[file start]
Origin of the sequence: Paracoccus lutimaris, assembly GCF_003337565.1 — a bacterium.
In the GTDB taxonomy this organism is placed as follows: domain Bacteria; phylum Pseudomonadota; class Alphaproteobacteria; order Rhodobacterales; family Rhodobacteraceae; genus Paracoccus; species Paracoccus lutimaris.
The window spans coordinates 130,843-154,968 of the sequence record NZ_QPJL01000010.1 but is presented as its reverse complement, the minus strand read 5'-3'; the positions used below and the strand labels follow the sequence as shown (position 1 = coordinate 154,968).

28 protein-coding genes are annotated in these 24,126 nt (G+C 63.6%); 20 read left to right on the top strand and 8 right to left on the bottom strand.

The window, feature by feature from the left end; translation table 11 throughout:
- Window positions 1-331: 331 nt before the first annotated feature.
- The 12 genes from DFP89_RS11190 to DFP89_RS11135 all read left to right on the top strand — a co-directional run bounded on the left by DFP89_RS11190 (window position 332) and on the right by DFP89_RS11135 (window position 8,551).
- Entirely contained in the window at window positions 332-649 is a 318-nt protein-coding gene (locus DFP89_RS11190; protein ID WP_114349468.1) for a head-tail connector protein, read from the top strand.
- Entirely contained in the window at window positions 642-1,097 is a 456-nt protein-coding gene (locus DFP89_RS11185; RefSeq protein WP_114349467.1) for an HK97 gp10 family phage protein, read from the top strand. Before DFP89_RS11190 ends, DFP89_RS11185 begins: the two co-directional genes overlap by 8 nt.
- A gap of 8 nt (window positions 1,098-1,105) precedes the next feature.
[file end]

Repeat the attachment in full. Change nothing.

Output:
Origin of the sequence: Paracoccus lutimaris, assembly GCF_003337565.1 — a bacterium.
In the GTDB taxonomy this organism is placed as follows: domain Bacteria; phylum Pseudomonadota; class Alphaproteobacteria; order Rhodobacterales; family Rhodobacteraceae; genus Paracoccus; species Paracoccus lutimaris.
The window spans coordinates 130,843-154,968 of the sequence record NZ_QPJL01000010.1 but is presented as its reverse complement, the minus strand read 5'-3'; the positions used below and the strand labels follow the sequence as shown (position 1 = coordinate 154,968).

28 protein-coding genes are annotated in these 24,126 nt (G+C 63.6%); 20 read left to right on the top strand and 8 right to left on the bottom strand.

The window, feature by feature from the left end; translation table 11 throughout:
- Window positions 1-331: 331 nt before the first annotated feature.
- The 12 genes from DFP89_RS11190 to DFP89_RS11135 all read left to right on the top strand — a co-directional run bounded on the left by DFP89_RS11190 (window position 332) and on the right by DFP89_RS11135 (window position 8,551).
- Entirely contained in the window at window positions 332-649 is a 318-nt protein-coding gene (locus DFP89_RS11190; protein ID WP_114349468.1) for a head-tail connector protein, read from the top strand.
- Entirely contained in the window at window positions 642-1,097 is a 456-nt protein-coding gene (locus DFP89_RS11185; RefSeq protein WP_114349467.1) for an HK97 gp10 family phage protein, read from the top strand. Before DFP89_RS11190 ends, DFP89_RS11185 begins: the two co-directional genes overlap by 8 nt.
- A gap of 8 nt (window positions 1,098-1,105) precedes the next feature.